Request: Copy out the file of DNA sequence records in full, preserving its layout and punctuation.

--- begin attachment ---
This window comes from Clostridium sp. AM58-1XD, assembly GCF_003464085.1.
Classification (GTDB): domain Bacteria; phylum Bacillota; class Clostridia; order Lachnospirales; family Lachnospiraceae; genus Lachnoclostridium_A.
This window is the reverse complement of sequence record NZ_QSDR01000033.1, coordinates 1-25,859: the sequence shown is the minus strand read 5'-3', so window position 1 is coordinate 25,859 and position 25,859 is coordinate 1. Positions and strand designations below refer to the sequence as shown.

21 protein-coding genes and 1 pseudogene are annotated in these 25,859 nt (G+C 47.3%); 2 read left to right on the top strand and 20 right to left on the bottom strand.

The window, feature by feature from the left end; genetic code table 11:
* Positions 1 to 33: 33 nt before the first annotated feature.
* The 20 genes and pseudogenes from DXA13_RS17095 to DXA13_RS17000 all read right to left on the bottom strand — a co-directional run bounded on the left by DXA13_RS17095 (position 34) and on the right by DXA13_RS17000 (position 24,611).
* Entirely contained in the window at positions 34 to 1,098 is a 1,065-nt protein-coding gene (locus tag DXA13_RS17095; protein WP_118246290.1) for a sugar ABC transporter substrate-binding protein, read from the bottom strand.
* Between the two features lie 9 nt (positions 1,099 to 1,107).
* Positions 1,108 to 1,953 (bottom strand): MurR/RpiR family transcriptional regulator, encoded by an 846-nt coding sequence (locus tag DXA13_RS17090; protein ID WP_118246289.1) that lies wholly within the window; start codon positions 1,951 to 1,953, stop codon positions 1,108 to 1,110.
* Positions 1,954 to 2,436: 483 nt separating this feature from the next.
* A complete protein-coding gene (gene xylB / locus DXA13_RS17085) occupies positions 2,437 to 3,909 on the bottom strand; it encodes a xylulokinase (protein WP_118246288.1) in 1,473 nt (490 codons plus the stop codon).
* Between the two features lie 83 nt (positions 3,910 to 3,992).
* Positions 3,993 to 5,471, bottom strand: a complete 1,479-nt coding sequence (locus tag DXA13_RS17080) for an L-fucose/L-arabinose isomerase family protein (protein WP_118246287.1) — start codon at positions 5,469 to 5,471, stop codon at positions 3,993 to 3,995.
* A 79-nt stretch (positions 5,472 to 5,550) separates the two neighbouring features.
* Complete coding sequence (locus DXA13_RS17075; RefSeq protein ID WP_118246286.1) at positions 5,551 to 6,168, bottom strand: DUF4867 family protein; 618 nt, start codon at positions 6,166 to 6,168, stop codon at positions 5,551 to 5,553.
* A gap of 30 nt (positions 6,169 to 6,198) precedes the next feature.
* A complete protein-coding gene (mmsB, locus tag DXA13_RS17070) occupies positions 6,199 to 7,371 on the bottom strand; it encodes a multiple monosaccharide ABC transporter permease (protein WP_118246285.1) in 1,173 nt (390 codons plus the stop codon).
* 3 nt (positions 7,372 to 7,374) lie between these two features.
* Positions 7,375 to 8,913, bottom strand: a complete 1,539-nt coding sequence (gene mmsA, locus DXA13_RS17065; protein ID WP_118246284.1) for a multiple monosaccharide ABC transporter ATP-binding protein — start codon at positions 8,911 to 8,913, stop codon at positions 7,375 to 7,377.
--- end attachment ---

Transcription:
This window comes from Clostridium sp. AM58-1XD, assembly GCF_003464085.1.
Classification (GTDB): domain Bacteria; phylum Bacillota; class Clostridia; order Lachnospirales; family Lachnospiraceae; genus Lachnoclostridium_A.
This window is the reverse complement of sequence record NZ_QSDR01000033.1, coordinates 1-25,859: the sequence shown is the minus strand read 5'-3', so window position 1 is coordinate 25,859 and position 25,859 is coordinate 1. Positions and strand designations below refer to the sequence as shown.

21 protein-coding genes and 1 pseudogene are annotated in these 25,859 nt (G+C 47.3%); 2 read left to right on the top strand and 20 right to left on the bottom strand.

The window, feature by feature from the left end; genetic code table 11:
* Positions 1 to 33: 33 nt before the first annotated feature.
* The 20 genes and pseudogenes from DXA13_RS17095 to DXA13_RS17000 all read right to left on the bottom strand — a co-directional run bounded on the left by DXA13_RS17095 (position 34) and on the right by DXA13_RS17000 (position 24,611).
* Entirely contained in the window at positions 34 to 1,098 is a 1,065-nt protein-coding gene (locus tag DXA13_RS17095; protein WP_118246290.1) for a sugar ABC transporter substrate-binding protein, read from the bottom strand.
* Between the two features lie 9 nt (positions 1,099 to 1,107).
* Positions 1,108 to 1,953 (bottom strand): MurR/RpiR family transcriptional regulator, encoded by an 846-nt coding sequence (locus tag DXA13_RS17090; protein ID WP_118246289.1) that lies wholly within the window; start codon positions 1,951 to 1,953, stop codon positions 1,108 to 1,110.
* Positions 1,954 to 2,436: 483 nt separating this feature from the next.
* A complete protein-coding gene (gene xylB / locus DXA13_RS17085) occupies positions 2,437 to 3,909 on the bottom strand; it encodes a xylulokinase (protein WP_118246288.1) in 1,473 nt (490 codons plus the stop codon).
* Between the two features lie 83 nt (positions 3,910 to 3,992).
* Positions 3,993 to 5,471, bottom strand: a complete 1,479-nt coding sequence (locus tag DXA13_RS17080) for an L-fucose/L-arabinose isomerase family protein (protein WP_118246287.1) — start codon at positions 5,469 to 5,471, stop codon at positions 3,993 to 3,995.
* A 79-nt stretch (positions 5,472 to 5,550) separates the two neighbouring features.
* Complete coding sequence (locus DXA13_RS17075; RefSeq protein ID WP_118246286.1) at positions 5,551 to 6,168, bottom strand: DUF4867 family protein; 618 nt, start codon at positions 6,166 to 6,168, stop codon at positions 5,551 to 5,553.
* A gap of 30 nt (positions 6,169 to 6,198) precedes the next feature.
* A complete protein-coding gene (mmsB, locus tag DXA13_RS17070) occupies positions 6,199 to 7,371 on the bottom strand; it encodes a multiple monosaccharide ABC transporter permease (protein WP_118246285.1) in 1,173 nt (390 codons plus the stop codon).
* 3 nt (positions 7,372 to 7,374) lie between these two features.
* Positions 7,375 to 8,913, bottom strand: a complete 1,539-nt coding sequence (gene mmsA, locus DXA13_RS17065; protein ID WP_118246284.1) for a multiple monosaccharide ABC transporter ATP-binding protein — start codon at positions 8,911 to 8,913, stop codon at positions 7,375 to 7,377.